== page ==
Server migration and downtime

21st October 2017 - Web , DevLog

This site has been down for a couple of days now. In fact the entire server has been down, which probably pained me more than it did you. Reason for this is that I have various services running on this server, most importantly perhaps my private git server. I've written before how I use git to maintain this site but that is only one of the many things I do with it. Typically I will start working on a project on my own server, then when it's more mature I will upload it to GitHub for sharing. The server also serves as an easy way for me to upload files I want to share, simply by uploading them to a shared directory. However over the years I have done much more stuff with the server, and it was showing. My Apache config was a horrible mess, and various services weren't quite running as they should (not to mention it was probably not very secure). So when I got an e-mail from the interest-group at the university kind enough to host my server that the university was rebuilding that part and all the servers would have to go I was a bit disheartened. Fortunately the same people were also able to offer a Virtual Machine hosting solution were all the servers previously running as physical machines would now be able to be run on the main rack as virtual machines instead. The only problem was that during the time of the move I was busy finishing off my master thesis. So it wasn't until now I've found time to actually migrate my server.

The first misguided attempt I tried was to simply create a virtual image of the physical machine. This wasn't optimal as I mentioned above the server was quite a mess and should be reconfigured anyways. However I wanted to get the server back up as quickly as possible and this seemed like the way to do it. Only problem was that the old drive was larger than the amount of space I had on the Virtual Machine so it wasn't a simple matter of just dd-ing the drive to an image. After figthing with LVM for a couple hours I finally had an image with all the data and took it over to the university to get uploaded. Lo and behold however, it didn't boot. I was fearing as much, but honestly I had given up hope long before this.

After a couple more days I finally found time to get the server configured from scratch. Armed with a backup of my old drive I got going. What follows is my notes for the day on how I pieced everything back up.

  • First order of business, only allow log-in through SSH. Uploading my public key and disabling password only log-ins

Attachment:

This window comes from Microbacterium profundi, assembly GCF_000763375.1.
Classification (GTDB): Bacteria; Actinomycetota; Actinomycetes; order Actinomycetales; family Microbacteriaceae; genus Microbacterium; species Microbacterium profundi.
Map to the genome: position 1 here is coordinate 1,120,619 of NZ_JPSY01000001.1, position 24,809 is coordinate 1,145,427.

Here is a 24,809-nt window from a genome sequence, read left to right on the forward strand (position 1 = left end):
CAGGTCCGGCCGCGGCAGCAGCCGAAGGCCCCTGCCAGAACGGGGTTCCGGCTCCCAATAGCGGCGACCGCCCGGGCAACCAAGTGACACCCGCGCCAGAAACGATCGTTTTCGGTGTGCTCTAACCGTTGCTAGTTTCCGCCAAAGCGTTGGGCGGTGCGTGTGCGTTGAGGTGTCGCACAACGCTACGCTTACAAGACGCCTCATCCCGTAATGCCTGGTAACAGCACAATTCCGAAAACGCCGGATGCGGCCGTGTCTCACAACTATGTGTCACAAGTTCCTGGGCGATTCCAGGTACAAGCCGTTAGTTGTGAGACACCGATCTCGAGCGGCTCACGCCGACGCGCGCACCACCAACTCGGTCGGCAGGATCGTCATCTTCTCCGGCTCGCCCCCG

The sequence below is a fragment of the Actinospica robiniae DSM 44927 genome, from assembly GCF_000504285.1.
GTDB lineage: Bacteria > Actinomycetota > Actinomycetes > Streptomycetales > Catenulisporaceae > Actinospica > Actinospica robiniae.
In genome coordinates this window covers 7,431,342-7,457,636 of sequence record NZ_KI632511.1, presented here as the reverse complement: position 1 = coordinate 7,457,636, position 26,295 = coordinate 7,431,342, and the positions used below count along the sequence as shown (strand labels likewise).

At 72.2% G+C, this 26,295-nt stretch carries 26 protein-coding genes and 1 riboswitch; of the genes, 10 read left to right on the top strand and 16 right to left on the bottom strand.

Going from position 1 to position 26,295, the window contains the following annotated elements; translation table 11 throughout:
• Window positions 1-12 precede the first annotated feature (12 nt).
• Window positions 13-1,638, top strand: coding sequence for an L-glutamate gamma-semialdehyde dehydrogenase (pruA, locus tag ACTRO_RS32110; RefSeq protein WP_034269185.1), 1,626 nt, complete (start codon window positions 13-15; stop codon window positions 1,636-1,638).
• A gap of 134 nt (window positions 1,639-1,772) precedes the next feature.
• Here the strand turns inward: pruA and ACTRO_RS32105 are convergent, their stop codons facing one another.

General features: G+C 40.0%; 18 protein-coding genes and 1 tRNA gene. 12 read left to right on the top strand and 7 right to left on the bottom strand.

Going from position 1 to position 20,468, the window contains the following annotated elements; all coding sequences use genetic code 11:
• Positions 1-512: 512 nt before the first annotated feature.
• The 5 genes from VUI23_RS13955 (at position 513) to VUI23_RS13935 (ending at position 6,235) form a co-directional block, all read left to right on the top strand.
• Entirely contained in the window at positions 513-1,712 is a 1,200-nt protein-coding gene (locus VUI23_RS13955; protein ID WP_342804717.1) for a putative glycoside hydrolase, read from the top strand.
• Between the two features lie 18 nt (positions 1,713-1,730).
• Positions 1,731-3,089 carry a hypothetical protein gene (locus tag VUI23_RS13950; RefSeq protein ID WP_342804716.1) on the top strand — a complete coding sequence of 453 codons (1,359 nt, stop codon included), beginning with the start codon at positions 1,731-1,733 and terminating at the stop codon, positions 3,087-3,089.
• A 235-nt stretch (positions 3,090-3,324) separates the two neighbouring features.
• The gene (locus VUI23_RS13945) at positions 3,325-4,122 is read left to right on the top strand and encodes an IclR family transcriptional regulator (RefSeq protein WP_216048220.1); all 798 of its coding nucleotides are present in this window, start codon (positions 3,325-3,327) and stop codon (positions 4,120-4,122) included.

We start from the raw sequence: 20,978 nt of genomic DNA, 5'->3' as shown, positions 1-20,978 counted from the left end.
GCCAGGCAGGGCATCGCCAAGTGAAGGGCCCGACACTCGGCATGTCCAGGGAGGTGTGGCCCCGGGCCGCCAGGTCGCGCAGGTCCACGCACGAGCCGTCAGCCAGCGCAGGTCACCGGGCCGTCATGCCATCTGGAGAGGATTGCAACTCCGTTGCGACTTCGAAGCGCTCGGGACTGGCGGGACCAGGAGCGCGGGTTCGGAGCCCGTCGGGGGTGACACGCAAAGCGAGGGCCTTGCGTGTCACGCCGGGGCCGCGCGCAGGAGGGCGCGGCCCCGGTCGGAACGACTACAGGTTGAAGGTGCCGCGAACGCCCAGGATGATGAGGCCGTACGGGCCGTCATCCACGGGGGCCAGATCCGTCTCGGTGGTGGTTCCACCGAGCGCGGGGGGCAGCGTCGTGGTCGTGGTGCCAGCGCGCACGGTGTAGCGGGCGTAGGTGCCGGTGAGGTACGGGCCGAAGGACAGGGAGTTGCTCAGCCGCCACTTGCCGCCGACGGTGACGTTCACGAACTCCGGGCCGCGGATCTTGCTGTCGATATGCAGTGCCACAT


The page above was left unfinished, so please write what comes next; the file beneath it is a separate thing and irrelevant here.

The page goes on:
• Then we need some security, arno-iptables-firewall has been configured to only allow the small sub-set of ports required to go through
  • Next was Apache to get this site back up. Disabled the default site
  • Then MySQL to hold the database for this and other projects requiring a DB. I initially set up a new user for this site, but removed this later
  • Certbot was next, this time I've set up the entire thing to use properly signed certificates from the start. This was a bit of a pain to retrofit the last time
  • Checking the configuration on https://www.ssllabs.com's ssltest showed some areas that could be improved, but otherwise a good score
  • Now it was time to actually get the site up and running. I had forgotten to take a proper backup of the MySQL database so I decided to try and hack it. After disabling MySQL and backing up it's data directory I uploaded and overwrote the entire thing with my previous files.
  • Initially this didn't seem to work, but it turned out to only be an issue with file permissions (MySQL logs to the rescue, was about to scrap the entire idea).
  • As I've mentioned earlier this site is set up through git. All the content is stored in a DB and managed with CouchCMS, but the PHP, HTML, CSS, and JS is under git. So it was time to set up gitolite. Created a user and cloned their repository into it as intstructed on their site (this was previously done with a PPA, not quite sure what I liked best)
  • Copying all the old repository data directly into the new git user almost didn't seem to work, but again it was just a configuration mishap. This time it was because the gitolite-shell binary referenced from the authorized-keys file had moved.
  • I quickly changed the hook for the devlog repository around to point it to it's new location on the server. In the old setup all the files were in a single directory which was a mess. The new system uses Apache's sites functionality to split each site into it's own directory. More flexible and easier to keep track of.
  • Cloning the repo and adding an empty commit allowed me to push the repository for this site back and trigger the git-hook. Partially done to check that everything was working as it should.
  • Had to install some PHP packages for couch to work properly, namely the XML and MySQL packages.
  • The git hook tries to run a compression on CSS and JS files, this didn't work however (probably because the compressor runs on Java which isn't currently installed) so they ended up empty. Thought I had made a configuration error and wasted a lot of time trying to figure out why my Apache config was failing, which it wasn't. Disabled the compressor for now.

And here we are, took almost the entire day on and off but now everything should finally be back up and working. During the downtime and over the summer I've encountered some cool things that I want to write about here, so more content is hopefully coming very soon.